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Factoring Sequence Risk into Retirement Planning

When building your retirement portfolio, investing in a routine, systematic way can ensure that you purchase assets at random prices over time. So long as the market moves higher in the long run, any temporary declines, or even major corrections, will provide you with the chance to buy assets on sale. The same cannot be said for investors in the distribution phase of life, when market dips—particularly those that occur when account balances are highest—can really derail a retirement plan. The risk posed by the order of your investment returns is commonly known as sequence of return risk.

Sequence risk is perhaps best explained by example: Consider Bob, a 60-year-old nearing retirement, who has accumulated $500,000 in his IRA. Bob plans to withdraw $20,000 from his IRA each year to supplement his other income sources. Assuming a normal level of market growth, Bob is hoping his portfolio can withstand both his annual withdrawals and normal market volatility for 30 years. But what if market conditions cause his portfolio to drop 5% each year for the first 3 years of Bob’s retirement? That, when combined with the annual withdrawals, could quickly drop the value of Bob’s account down to about $371,888, erasing years of progress.[1] This would be a glaring example of sequence of return risk, and the unfortunate timing of the market decline when Bob’s account values are highest create the need to rethink his withdrawal strategy to avoid draining the account too quickly.

Wade Pfau, a professor and noted retirement income expert, did a fascinating study to show just how impactful the order of your investment returns can be.[2] Pfau ran the investment returns of 151 people who hypothetically invested an identical amount of money for 30 years, the only difference being the start date for each investor. Pfau found that the average investor would build a nest egg equal to roughly 10 times their salary, but the individual outcomes ranged from a little less than 3 times salary to more than 27 times salary, simply depending on when that person entered the workforce and started investing.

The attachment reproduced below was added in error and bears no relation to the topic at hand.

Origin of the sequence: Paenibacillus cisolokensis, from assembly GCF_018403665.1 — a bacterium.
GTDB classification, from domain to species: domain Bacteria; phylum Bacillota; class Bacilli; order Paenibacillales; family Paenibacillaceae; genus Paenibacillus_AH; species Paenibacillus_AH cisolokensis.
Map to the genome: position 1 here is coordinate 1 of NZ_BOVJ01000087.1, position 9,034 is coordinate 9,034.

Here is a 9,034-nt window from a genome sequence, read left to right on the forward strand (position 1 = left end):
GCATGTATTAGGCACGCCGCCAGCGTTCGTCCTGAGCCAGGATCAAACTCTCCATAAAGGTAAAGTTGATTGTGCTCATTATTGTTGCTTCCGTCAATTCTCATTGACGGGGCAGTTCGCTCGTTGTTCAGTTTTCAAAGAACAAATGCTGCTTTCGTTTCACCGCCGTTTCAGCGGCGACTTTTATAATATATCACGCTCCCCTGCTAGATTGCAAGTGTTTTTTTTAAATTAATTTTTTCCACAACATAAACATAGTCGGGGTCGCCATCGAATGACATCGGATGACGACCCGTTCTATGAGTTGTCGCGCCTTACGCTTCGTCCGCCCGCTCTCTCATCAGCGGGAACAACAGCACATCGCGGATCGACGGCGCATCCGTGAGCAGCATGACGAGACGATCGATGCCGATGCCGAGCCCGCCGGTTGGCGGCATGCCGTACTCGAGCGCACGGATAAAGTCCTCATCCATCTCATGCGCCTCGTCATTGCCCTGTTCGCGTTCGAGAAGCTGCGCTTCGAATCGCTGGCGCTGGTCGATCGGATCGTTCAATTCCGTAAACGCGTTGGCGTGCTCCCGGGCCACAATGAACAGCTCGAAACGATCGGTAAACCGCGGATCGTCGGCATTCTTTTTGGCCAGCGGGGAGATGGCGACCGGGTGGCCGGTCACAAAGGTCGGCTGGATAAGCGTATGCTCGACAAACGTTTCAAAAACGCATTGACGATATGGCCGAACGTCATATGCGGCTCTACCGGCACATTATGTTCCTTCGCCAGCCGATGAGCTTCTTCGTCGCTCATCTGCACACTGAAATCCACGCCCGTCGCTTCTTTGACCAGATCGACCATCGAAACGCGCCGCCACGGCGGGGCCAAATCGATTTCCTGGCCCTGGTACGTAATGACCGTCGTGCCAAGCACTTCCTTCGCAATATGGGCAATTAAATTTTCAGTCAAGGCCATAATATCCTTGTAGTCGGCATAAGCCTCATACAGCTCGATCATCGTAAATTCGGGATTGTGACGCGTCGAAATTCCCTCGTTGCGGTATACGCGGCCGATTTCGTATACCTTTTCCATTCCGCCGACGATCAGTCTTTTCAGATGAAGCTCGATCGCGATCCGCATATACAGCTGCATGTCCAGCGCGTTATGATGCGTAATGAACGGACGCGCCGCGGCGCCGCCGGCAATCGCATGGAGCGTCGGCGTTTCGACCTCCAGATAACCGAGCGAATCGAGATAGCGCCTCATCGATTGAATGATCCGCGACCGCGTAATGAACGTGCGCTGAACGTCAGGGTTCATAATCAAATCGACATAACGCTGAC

Pfau’s research shows that sequence risk can create an even bigger problem if retirees use a constant, inflation-adjusted withdrawal strategy. In the study above, the lucky investors who entered the market and later began withdrawing at the right times could have sustained a 10%+ withdrawal rate during retirement, while those who entered and withdrew from the market with more unfortunate timing could only sustain a 1.9% withdrawal rate.

Mitigating sequence risk is particularly tough because nobody has a crystal ball that can indicate when the market is going to drop and by how much. A gut reaction to this concern may be to tone down the risk within your portfolio at the point when your accumulation objective transitions to preservation and distribution. You may not need to do that if your asset base is large enough to withstand an enhanced level of volatility. But if your plan is to heavily rely on portfolio withdrawals during retirement, you might have little choice but to dial down stock risk around the time of retirement.

Another option for some retirees may be to utilize a more dynamic withdrawal strategy in which more money is removed from a portfolio when returns are high than when returns are low. Some people may even choose to skip withdrawals altogether in years when the market produces negative returns. The idea here is to not compound the risks posed by normal market volatility by also taking withdrawals when your account values are lower. Such withdrawals would create a greater obstacle to your portfolio recovering value.

Ultimately, there isn’t a perfect solution to getting around sequence risk because none of us can accurately predict market movement. Fortunately, this issue isn’t as big a concern during the accumulation years, especially the early ones, because those dips provide buying opportunities. However, those of us at or near retirement should take a step back to consider our current asset allocation and whether it remains appropriate given our current age and risk tolerance. Doing this sort of planning may better prepare you for sequence risk and save you some headaches down the road.

[1] Year 1: $500,000 - $25,000 (5%) - $20,000 = $455,000. Year 2: $455,000 - $22,750 (5%) - $20,000 = $412,250. Year 3: $412,500 - $20,612 (5%) - $20,000 = $371,888.

[2] Pfau, Wade: “You Can’t Control When You’re Born…” September 20th, 2013:

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